The Iraq war, more than local issues such as O'Hare Airport expansion or hot button social matters such as abortion, may determine whether Democrat Tammy Duckworth or Republican Peter Roskam wins their high profile House battle.
A poll of 400 likely voters in the west suburban 6th Congressional District taken by the Duckworth campaign May 9-11 shows that 26 percent of the respondents identified the Iraq war and bringing the troops home as the most important problems they wanted their next representative to address.
Issues associated with immigration came in second, at 19 percent.
Duckworth is the wounded Iraq war vet who lost her legs and partial function of an arm when her helicopter was attacked, so that Iraq sentiment is clearly helpful. Roskam, an attorney, is a state senator.
I usually don't write about candidate polls because campaigns offer only self-serving summaries. With some worry about what I don't know, I am reporting on the Duckworth poll because a portion of the actual survey -- not all of it -- was shared with me.
On a horse race question, "if the general election for Congress were held today, for whom would you vote,'' 35 percent said Roskam and 34 percent said Duckworth, according to the Bennett, Petts & Blumenthal poll, which has a 4.9 percent margin of error.
Roskam and Duckworth are running to replace Rep. Henry Hyde (R-Ill.) in one of a handful of districts in the nation which could determine if the GOP retains control of the House.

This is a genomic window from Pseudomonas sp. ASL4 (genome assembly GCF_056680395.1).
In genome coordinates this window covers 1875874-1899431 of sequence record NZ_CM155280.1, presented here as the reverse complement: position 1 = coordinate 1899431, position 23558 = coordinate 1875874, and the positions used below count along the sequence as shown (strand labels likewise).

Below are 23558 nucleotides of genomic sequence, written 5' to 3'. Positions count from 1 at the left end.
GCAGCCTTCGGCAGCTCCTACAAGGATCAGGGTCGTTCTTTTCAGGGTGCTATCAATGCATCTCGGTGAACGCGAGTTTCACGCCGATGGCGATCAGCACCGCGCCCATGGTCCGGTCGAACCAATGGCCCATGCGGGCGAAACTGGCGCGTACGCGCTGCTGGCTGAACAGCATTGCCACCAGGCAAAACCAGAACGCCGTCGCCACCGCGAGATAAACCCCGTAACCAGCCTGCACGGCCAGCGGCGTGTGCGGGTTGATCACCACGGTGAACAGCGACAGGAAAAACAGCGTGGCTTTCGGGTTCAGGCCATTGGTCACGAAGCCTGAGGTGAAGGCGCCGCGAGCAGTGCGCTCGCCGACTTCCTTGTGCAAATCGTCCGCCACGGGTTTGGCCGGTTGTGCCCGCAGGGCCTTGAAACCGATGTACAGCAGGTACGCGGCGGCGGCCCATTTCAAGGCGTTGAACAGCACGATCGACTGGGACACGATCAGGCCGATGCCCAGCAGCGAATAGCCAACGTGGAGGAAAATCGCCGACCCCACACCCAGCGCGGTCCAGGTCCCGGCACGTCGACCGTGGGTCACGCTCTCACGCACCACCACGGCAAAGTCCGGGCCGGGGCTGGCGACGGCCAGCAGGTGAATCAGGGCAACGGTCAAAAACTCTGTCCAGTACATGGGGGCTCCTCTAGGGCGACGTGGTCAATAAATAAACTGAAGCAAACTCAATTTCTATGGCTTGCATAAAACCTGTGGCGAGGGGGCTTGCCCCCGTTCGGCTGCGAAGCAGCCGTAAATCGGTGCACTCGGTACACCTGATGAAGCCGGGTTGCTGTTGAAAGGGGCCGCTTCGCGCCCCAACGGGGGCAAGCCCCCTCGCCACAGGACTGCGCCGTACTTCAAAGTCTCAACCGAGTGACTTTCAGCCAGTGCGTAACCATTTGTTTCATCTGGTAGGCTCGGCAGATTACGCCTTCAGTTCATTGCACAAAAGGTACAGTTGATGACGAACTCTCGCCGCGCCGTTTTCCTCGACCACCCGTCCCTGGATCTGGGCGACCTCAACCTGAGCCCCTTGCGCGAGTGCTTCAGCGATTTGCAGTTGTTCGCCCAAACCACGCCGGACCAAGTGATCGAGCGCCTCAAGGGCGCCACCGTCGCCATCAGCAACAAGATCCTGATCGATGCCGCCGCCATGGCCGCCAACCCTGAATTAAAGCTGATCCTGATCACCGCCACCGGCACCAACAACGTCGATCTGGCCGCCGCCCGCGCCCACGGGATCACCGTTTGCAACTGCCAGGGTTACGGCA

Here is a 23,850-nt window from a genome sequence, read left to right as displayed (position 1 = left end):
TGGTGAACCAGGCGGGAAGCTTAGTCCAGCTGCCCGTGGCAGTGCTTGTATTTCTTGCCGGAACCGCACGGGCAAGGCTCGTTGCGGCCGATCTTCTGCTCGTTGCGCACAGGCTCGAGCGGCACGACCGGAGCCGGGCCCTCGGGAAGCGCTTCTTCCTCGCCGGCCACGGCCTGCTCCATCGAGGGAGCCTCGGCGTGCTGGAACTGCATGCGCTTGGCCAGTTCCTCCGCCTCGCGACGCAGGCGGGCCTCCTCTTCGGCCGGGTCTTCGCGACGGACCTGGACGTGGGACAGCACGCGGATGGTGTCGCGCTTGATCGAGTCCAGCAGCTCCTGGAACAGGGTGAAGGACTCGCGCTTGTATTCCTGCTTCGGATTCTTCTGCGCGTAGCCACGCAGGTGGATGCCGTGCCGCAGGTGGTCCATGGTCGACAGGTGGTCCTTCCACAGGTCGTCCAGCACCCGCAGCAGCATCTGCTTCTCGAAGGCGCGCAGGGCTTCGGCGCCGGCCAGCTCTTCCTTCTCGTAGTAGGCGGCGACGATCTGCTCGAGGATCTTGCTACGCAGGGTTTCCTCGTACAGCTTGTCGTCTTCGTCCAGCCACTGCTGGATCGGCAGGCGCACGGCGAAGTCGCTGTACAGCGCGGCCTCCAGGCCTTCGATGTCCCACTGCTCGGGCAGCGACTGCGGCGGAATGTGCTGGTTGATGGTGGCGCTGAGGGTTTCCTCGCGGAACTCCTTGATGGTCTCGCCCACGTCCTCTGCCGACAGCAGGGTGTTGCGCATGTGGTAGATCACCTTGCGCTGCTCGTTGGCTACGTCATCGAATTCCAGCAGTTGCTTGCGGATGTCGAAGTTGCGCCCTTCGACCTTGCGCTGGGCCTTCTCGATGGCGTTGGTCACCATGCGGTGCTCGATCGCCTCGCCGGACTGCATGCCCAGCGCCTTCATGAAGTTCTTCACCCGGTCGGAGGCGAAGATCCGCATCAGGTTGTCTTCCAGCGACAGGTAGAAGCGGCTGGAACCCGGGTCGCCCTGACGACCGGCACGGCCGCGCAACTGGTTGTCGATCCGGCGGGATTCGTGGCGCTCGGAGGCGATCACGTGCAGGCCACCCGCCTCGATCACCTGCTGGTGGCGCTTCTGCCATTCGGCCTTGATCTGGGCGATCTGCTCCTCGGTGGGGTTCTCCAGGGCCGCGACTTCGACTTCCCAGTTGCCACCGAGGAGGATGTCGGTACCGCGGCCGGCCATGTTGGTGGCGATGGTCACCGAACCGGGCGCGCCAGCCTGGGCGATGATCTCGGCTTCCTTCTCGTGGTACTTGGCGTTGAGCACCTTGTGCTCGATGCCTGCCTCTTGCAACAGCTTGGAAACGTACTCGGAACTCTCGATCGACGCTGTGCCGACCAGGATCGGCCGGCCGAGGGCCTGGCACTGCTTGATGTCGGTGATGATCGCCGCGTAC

Thought for years to be solidly Republican because of Hyde, the Duckworth survey shows the potential in the district for Democrats, especially if national, rather than local, issues matter the most to voters come November.
Roskam starts off with a stronger GOP base vote. Asked if you "generally think of yourself as a Democrat, Republican or Independent,'' 24 percent said strong Republican and 15 percent said strong Democrat. When combined with "leaners,'' the numbers are 49 percent GOP and 36 percent Democrat, with 10 percent Independent.
That means there is a swing vote to be fought over.
President Bush has high negatives in this GOP territory -- 49 percent have a somewhat or very unfavorable opinion of the president and 65 percent said he was doing a fair or poor job.
Whether this national discontent translates locally remains to be seen.
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